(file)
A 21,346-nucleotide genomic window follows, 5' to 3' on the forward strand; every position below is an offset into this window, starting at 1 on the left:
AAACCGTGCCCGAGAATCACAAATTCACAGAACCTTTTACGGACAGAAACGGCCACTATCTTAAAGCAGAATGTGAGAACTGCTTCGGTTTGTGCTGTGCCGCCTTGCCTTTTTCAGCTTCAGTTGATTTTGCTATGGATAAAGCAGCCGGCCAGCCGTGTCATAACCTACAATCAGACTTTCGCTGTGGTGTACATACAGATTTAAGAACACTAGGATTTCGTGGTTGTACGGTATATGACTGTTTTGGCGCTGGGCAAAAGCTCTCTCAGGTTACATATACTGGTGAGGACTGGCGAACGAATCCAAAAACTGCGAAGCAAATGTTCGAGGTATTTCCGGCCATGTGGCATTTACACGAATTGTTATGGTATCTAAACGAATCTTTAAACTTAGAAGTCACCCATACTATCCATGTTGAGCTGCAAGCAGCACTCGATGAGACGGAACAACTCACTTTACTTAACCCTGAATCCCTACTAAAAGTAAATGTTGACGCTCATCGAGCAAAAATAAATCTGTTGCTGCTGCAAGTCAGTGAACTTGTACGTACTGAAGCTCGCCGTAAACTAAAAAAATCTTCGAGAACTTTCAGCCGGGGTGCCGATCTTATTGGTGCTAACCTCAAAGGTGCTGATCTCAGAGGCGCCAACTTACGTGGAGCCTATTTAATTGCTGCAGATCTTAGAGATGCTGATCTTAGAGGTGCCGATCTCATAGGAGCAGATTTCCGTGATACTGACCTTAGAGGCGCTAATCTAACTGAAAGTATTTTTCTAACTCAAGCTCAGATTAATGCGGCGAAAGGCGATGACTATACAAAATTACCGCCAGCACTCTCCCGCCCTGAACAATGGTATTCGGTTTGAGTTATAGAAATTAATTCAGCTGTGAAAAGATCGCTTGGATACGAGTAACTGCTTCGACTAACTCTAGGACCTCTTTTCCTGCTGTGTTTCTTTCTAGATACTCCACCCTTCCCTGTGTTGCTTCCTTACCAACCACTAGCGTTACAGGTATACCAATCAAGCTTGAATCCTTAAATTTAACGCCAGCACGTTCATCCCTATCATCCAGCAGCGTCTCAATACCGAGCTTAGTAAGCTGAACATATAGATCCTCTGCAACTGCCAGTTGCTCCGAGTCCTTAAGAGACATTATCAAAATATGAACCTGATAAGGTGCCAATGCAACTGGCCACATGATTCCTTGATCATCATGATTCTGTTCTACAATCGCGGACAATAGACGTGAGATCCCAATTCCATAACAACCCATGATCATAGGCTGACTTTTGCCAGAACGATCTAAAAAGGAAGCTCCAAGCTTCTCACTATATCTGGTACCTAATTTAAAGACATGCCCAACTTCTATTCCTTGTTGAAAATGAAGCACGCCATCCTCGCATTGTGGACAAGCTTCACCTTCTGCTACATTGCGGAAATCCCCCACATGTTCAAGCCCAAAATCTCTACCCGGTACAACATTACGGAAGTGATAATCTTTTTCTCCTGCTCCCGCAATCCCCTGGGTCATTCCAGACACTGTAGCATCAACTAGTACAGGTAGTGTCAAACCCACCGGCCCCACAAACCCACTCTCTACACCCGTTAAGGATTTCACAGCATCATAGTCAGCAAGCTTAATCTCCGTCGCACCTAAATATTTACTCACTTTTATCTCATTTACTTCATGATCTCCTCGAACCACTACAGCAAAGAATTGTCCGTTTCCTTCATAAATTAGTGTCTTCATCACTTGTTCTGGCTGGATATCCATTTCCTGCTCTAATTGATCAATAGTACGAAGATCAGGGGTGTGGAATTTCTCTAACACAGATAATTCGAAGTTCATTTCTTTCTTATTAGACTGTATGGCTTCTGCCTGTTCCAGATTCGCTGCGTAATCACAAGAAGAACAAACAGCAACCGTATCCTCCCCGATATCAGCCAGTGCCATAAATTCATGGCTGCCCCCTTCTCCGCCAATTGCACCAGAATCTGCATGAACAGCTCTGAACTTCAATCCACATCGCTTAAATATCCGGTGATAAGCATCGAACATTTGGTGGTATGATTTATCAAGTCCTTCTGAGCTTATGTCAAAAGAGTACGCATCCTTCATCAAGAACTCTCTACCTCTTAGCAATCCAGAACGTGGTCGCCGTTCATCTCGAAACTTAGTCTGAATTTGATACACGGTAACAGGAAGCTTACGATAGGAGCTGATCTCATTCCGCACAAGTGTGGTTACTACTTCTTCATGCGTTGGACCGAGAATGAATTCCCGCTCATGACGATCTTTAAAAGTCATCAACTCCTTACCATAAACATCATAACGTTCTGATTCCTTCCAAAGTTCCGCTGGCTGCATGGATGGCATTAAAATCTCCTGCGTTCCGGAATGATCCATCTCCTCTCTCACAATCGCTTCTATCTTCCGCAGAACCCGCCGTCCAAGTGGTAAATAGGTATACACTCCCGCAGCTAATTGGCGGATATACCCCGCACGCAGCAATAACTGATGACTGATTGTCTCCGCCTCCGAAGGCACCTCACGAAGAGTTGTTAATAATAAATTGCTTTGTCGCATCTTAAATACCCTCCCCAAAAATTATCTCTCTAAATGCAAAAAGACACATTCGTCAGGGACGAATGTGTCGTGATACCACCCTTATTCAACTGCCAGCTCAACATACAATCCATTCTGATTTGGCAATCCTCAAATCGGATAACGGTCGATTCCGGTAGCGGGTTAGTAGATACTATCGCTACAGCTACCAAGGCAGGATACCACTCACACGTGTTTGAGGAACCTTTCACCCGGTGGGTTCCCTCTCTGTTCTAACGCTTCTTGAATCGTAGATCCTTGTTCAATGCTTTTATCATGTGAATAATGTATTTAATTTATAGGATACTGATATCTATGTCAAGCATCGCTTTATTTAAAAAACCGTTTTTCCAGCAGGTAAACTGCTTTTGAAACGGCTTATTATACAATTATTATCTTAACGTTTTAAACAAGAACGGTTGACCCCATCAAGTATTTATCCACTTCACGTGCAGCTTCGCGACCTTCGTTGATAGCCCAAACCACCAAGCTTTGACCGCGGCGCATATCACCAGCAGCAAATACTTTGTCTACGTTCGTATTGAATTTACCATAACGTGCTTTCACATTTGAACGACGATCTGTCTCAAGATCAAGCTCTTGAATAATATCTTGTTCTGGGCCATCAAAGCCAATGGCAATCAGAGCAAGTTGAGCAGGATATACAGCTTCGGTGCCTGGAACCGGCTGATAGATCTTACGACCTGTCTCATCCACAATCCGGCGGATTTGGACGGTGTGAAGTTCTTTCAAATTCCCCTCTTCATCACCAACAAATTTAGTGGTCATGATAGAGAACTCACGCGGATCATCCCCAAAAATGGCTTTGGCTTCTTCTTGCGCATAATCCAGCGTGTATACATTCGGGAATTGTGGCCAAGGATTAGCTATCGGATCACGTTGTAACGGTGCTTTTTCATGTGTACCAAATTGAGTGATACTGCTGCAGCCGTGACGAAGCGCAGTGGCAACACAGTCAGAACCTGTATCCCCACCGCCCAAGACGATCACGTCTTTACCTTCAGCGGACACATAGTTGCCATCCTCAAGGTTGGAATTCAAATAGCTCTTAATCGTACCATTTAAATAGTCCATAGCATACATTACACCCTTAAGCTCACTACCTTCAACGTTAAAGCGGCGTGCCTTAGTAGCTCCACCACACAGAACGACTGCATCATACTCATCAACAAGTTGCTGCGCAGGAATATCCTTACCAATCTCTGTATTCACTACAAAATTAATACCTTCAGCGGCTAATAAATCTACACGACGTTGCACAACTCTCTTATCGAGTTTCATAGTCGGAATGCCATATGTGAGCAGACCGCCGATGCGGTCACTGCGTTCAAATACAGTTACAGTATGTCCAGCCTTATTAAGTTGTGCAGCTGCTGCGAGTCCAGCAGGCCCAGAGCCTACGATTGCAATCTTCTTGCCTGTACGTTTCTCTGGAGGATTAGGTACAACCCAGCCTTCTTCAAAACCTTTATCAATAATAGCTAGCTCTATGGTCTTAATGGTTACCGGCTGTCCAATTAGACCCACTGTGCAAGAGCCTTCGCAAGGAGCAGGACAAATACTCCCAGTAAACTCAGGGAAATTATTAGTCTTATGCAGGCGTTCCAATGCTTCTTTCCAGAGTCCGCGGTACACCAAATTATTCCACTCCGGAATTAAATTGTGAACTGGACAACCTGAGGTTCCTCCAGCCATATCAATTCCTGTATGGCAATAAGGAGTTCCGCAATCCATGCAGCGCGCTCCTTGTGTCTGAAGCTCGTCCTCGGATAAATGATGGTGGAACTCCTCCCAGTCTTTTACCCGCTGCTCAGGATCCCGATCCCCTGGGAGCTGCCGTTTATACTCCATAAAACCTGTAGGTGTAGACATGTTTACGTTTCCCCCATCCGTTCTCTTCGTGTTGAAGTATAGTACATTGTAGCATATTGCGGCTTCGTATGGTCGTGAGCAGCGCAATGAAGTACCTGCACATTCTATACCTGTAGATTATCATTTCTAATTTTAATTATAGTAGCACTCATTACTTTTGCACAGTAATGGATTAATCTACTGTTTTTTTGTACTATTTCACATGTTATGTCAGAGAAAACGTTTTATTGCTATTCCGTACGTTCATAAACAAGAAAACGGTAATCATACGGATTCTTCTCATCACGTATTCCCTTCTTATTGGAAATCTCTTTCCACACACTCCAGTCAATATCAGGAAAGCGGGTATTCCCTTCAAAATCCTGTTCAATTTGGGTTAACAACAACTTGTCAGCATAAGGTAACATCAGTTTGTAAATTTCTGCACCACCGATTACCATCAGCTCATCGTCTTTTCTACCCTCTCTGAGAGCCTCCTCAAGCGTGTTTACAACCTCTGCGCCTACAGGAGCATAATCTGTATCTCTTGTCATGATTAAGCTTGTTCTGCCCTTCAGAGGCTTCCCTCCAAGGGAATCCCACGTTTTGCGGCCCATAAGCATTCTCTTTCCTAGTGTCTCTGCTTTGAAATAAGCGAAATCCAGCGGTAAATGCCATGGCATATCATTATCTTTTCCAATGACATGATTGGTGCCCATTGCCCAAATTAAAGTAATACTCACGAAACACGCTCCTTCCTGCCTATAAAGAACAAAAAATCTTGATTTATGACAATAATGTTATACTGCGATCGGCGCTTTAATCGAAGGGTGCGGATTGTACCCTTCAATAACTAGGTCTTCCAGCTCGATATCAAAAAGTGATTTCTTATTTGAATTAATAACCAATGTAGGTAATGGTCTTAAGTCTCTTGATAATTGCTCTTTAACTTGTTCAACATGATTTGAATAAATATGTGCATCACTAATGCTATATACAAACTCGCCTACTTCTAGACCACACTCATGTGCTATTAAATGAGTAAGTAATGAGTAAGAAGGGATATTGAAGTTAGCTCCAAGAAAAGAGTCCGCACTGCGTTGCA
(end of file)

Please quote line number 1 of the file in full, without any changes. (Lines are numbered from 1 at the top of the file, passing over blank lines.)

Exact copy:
A 21,346-nucleotide genomic window follows, 5' to 3' on the forward strand; every position below is an offset into this window, starting at 1 on the left: